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Medicinal Herb: Symphytum officinale


Biological Name:
(Symphytum officinale, S. officinale)


Other Names:
Ass Ear, Black Root, Blackwort, Bruisewort, Consolidae Radix, Consound, Consoude, Consuelda, Gum Plant, Healing Herb, Herbe aux Charpentiers, Herbe à la Coupure, Knitback, Knitbone, Langue-de-Vache, Oreille d’Âne, Salsify, Slippery Root or Wallwort.

Comfrey (Symphytum officinale)

Introduction to Symphytum officinale:

Symphytum officinalis, is a herbaceous plant that has been used for centuries in traditional medicine for its potential healing properties. Comfrey (Symphytum officinale/S. officinale) is a perennial herbaceous plant that belongs to the Boraginaceae family. It is known scientifically as Symphytum officinale. S. officinale is native to Europe and parts of Asia, but it has been naturalised in various regions around the world.

The plant has a robust, hairy stem that can reach a height of 2 to 3 feet (60 to 90 centimeters). It features large, rough leaves that are often covered in coarse hairs. The leaves are lance-shaped and alternate along the stem. Symphytum produces bell-shaped flowers that come in colors ranging from white to pink, purple, or blue. These flowers are arranged in clusters and bloom during the summer.

S. officinale is highly valued for its medicinal properties and has been used for centuries in traditional herbal medicine. The plant contains various beneficial compounds, including allantoin, rosmarinic acid, and tannins. These constituents are believed to contribute to its anti-inflammatory, analgesic, and wound-healing effects.

Due to its healing properties, comfrey has been used topically as a poultice or salve to treat bruises, sprains, strains, wounds, and skin conditions like eczema and dermatitis. However, it’s important to note that internal use of S. officinale, such as consuming its leaves or extracts, has been associated with liver toxicity and should be avoided.

In addition to its medicinal uses, S. officinale has been utilised as a natural fertilizer and compost activator due to its high nutrient content. It has deep taproots that help draw up nutrients from the soil, making it a valuable plant for improving soil quality.

Comfrey has traditionally been used to treat wounds and reduce inflammation associated with sprains and broken bones. The roots and leaves of comfrey contain allantoin, a substance that promotes wound healing and tissue regeneration.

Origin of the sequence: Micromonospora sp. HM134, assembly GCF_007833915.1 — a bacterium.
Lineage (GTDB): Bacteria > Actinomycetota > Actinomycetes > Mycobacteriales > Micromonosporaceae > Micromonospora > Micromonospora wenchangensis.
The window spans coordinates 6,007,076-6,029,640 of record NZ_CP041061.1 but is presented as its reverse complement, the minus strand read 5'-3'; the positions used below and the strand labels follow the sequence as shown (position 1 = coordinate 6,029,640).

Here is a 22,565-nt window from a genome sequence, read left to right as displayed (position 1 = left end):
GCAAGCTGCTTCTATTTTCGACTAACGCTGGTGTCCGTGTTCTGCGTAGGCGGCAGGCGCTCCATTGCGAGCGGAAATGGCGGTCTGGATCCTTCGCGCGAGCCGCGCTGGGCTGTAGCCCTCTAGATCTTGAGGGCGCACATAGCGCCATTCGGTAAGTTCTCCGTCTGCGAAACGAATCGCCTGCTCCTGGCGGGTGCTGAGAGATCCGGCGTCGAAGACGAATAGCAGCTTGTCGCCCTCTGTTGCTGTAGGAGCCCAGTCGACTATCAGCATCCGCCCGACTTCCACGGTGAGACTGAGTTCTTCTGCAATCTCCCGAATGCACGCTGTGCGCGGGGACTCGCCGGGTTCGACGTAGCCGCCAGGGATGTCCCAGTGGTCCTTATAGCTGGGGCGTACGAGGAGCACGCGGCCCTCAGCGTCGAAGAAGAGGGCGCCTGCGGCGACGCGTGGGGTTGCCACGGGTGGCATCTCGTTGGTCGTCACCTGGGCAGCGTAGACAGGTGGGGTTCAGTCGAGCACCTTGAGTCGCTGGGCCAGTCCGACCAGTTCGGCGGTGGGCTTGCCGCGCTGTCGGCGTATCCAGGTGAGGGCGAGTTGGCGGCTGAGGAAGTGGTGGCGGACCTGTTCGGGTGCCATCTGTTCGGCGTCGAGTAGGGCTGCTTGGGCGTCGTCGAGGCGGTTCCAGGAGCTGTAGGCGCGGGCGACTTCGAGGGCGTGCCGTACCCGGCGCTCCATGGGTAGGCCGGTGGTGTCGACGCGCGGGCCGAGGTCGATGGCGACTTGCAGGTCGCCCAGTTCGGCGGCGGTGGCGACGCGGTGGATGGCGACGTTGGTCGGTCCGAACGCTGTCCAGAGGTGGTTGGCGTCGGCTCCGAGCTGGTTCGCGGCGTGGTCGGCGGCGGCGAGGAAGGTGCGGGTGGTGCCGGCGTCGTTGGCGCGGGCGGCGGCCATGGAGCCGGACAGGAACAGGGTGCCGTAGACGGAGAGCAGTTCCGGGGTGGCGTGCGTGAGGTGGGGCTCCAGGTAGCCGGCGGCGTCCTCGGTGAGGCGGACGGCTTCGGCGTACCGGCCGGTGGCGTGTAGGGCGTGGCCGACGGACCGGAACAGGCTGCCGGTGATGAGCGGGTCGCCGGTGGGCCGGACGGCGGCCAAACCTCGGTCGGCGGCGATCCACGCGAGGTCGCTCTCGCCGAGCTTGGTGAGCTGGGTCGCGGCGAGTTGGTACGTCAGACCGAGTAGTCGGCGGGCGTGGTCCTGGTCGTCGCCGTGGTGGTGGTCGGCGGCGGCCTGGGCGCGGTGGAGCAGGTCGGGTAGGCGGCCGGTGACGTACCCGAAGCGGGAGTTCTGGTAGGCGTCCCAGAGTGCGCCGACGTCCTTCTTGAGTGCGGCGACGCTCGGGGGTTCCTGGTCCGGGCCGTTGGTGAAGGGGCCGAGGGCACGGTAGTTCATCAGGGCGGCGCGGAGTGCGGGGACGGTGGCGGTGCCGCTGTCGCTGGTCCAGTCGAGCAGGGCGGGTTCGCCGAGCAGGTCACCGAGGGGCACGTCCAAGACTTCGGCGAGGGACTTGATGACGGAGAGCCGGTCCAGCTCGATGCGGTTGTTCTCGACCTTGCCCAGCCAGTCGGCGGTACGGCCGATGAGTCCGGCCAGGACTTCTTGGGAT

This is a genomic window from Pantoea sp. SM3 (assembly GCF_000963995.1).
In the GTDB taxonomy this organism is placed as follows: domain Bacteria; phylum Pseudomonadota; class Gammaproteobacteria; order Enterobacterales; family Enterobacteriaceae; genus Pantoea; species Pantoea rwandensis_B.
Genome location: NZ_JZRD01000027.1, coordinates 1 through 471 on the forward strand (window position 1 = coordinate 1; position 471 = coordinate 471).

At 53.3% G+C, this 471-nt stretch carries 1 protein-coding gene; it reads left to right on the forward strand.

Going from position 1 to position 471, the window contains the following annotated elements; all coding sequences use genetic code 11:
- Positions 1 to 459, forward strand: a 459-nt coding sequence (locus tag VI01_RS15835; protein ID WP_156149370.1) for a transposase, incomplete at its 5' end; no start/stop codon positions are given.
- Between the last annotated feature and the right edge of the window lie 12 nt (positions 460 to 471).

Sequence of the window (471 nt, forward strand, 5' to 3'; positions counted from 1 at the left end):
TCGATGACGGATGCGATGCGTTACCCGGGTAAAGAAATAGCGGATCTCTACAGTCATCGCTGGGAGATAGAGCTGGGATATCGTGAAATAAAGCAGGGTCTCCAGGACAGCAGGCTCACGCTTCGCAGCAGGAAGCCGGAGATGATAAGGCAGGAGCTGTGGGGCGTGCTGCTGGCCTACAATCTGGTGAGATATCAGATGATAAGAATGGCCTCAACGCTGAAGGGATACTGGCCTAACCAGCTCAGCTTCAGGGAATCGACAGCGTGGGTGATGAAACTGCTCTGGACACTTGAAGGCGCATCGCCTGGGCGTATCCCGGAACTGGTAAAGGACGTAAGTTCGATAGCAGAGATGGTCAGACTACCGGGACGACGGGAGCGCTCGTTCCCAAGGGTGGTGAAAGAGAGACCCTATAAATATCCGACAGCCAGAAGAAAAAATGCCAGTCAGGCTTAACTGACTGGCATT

Traditional Applications of S. officinale in Herbal Medicine:

Therapeutic actions of Comfrey:
Vulnerary, demulcent, anti-inflammatory, astringent, expectorant.

Comfrey (Symphytum officinale) has traditionally been used to treat wounds and reduce inflammation associated with sprains and broken bones. The roots and leaves of comfrey contain allantoin, a substance that promotes wound healing and tissue regeneration.

S. officinale was once used in treating fractures and hence the alternative name ‘Knitbone’. The pounded root forms a mucilaginous mass, which can be bound around a fracture and which, when dry, holds the bone in place.

Symphytum is an excellent wound-healer. This is partially due to the presence of allantoin. This chemical stimulates cell proliferation and so aids wound-healing both internally and externally.

The root, used internally, is useful in the treatment of gastric and duodenal ulcers, and diarrhoea
. The leaf is used in pleurisy and bronchitis.

For wounds, bruising, ulceration and dermatological complaints, the leaves or macerated root may be applied as a poultice, lotion or decoction.

S. officinale is considered of benefit in neuralgia and rheumatism, applied externally.

The whole plant, beaten to a cataplasm and applied hot as a poultice, has always been deemed excellent for soothing pain in any tender, inflamed or suppurating part. It was formerly applied to raw, indolent ulcers as a glutinous astringent. It is useful in any kind of inflammatory swelling.

Comfrey should always be used together with an anti-septic, for example Echinacea purpurea, Calendula, or other anti-septic herb.

Other indications include:

  • Supportive of cell regeneration and normal tissue replacement.
  • Used externally for skin problems and infections (extract).
  • For bruises: crushed leaves applied directly.
  • Poultice form is used for cuts, boils and abrasions.
  • Used in ointment or salve form for abrasions, wounds, burns, swollen breasts and skin problems.
  • A fomentation (roots and leaves) is used for sprains, swellings, bruises.
  • For bruises, inflammations, ulcers, and sores, dampen the root powder with water until it’s a wet, gummy mash; place in a clean cloth and apply.
  • A hot decoction of the root is used for styes.
  • Used as a “cast” for broken bones by pounding the root then binding the mash around a break; the mixture will set when dry.
  • Tea was traditionally used for colds.


The TGA (Therapeutic Goods and Administration) approves the use of comfrey for external use only.


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Page last updated: 26th June 2020

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